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No easy answer to nuclear waste


John McCain may live to regret scoffing at Barack Obama’s suggestion that we should make sure we can safely dispose of radioactive waste before we rush out and start building new nuclear power plants: this week, a series of new proposed rulings from the Nuclear Regulatory Commission underscored just how difficult - technologically and politically - the storage of nuclear waste can be.

The rulings focus on the proposed deadline for completing the controversial Yucca Mountain nuclear-waste depository. In 1984, the Department of Energy said it would build the nuclear storage site by 1998, followed by a second depository in 2004. When that proved impossible, the deadline was shifted to sometime between 2007 and 2009; then to 2010; then to a loose projection that the site would be up and running "sometime in the first quarter of the 21st century".

Now the NRC wants to scrap the 2025 deadline too, preferring instead sketch out a vague timeline for bringing the nuclear storage site online within 50 to 60 years of the point when America’s nuclear plants cease functioning. The commission says that’s reasonable because decommissioned nuclear plants could safely store radioactive waste on-site for "at least" 60 years; that may be the case, but it’s worth noting that until recently the NRC was using a 30-year estimate for safe on-site storage of nuclear materials.

The NRC says its revised timeline isn’t intended to indicate doubts about the feasibility of bringing the Yucca Mountain depository online in a timely manner. Still, the group’s hemming and hawing - which follows on the heels of a row over the radiation safety standards to applied at the site - is a reminder of the difficulties associated with creating a national nuclear dump less than 100 miles from Las Vegas.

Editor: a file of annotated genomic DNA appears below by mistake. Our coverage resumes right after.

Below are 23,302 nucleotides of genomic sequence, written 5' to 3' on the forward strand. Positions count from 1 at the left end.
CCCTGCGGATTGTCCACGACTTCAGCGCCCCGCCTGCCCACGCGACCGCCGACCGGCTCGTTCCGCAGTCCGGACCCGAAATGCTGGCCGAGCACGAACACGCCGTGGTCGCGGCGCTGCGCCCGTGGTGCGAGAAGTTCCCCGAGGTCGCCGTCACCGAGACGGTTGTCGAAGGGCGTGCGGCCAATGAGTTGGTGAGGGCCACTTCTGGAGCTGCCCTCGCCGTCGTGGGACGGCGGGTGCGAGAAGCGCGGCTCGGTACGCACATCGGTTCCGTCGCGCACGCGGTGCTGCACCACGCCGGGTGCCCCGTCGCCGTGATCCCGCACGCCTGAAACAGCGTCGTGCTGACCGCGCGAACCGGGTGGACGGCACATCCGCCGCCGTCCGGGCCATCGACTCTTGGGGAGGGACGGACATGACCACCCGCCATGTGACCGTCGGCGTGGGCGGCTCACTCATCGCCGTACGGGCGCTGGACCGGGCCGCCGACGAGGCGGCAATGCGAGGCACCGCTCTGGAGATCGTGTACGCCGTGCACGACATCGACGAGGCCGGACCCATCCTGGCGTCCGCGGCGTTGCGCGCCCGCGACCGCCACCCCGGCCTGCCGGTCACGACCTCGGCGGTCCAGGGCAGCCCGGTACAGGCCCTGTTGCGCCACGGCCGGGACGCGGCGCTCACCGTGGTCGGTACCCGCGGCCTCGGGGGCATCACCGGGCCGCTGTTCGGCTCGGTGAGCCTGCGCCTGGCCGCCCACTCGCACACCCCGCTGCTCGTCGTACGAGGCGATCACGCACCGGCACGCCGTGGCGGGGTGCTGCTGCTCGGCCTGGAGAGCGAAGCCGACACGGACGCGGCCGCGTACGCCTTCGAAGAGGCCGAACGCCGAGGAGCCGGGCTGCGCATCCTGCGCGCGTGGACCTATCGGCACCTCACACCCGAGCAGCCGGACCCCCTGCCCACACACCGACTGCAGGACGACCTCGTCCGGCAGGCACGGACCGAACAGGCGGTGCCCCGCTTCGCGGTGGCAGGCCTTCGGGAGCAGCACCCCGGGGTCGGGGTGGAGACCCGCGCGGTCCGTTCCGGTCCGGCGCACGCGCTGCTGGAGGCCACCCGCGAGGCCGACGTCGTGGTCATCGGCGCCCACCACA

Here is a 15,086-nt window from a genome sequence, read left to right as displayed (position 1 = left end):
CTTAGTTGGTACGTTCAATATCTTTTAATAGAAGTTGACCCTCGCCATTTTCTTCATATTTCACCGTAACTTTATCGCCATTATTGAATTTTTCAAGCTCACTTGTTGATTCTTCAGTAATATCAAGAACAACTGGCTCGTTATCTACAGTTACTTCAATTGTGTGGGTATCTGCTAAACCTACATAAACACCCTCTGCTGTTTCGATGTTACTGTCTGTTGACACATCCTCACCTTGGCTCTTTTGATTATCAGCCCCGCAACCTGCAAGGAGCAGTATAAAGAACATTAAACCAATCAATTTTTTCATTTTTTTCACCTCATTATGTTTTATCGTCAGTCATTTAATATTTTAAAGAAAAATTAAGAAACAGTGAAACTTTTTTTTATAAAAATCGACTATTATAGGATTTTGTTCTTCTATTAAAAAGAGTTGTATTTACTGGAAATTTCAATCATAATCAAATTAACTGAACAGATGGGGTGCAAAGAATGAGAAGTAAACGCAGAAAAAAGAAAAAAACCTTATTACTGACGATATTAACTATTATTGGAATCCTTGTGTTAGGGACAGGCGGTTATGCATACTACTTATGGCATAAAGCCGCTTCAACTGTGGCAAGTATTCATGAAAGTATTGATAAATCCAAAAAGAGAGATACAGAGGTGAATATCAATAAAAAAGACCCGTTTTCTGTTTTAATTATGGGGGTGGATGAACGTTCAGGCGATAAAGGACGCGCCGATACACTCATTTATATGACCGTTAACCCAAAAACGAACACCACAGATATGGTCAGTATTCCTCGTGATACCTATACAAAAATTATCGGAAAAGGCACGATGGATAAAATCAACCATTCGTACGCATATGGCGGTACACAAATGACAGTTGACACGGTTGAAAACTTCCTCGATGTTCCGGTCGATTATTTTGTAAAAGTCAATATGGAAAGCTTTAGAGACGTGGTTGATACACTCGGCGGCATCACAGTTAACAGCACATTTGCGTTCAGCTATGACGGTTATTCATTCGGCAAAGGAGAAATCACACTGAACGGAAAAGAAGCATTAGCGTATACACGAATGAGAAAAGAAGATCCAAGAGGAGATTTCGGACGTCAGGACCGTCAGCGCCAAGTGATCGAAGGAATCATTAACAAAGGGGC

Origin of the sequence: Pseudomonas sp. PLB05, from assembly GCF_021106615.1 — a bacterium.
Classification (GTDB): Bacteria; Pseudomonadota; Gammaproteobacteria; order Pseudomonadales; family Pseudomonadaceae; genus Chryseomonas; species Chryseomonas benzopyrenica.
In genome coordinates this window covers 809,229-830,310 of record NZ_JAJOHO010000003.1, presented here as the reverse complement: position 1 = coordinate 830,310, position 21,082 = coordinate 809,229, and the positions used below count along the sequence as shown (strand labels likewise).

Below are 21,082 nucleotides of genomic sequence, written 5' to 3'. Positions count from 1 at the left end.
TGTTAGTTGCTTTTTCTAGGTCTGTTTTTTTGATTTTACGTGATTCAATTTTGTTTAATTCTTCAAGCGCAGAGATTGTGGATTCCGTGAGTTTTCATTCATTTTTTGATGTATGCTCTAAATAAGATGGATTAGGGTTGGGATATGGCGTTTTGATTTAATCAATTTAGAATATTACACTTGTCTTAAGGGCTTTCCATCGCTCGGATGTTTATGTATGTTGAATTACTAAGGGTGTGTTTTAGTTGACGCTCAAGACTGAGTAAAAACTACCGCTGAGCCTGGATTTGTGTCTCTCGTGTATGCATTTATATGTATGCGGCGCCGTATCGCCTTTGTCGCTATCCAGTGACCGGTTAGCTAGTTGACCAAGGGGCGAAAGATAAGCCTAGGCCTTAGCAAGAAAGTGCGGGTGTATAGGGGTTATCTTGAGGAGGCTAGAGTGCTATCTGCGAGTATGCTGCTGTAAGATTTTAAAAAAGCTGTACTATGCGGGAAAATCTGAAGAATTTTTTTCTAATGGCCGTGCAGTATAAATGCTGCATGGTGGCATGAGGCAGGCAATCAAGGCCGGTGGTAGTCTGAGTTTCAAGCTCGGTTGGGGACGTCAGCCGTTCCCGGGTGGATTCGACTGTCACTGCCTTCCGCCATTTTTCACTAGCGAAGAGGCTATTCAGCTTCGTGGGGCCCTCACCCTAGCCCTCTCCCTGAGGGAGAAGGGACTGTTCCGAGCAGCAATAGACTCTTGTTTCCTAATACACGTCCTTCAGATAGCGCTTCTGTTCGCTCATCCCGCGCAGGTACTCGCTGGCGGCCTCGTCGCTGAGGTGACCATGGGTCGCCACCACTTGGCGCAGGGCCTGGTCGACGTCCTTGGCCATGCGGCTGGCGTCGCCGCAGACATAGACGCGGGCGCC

That makes John McCain’s decision to laugh off the problem of nuclear-waste storage looks even stranger. His nuclear cheerleading at this week’s debate didn’t play well with undecided voters, at least according to CNN’s focus-group ticker; and his longstanding support for the Yucca Mountain storage facility isn’t doing him any favors in Nevada, where 58 percent of residents oppose the project.

Nuclear power may well have a part, and even a substantial part, to play in America’s energy portfolio as we wean ourselves from fossil fuels. But it’s essential that, as we move forward, we take the time to figure out how we’ll solve the specific problems an expanded nuclear industry would bring. As the NRC’s latest bout of foot-shuffling demonstrates, there are no easy answers when it comes to radioactive waste.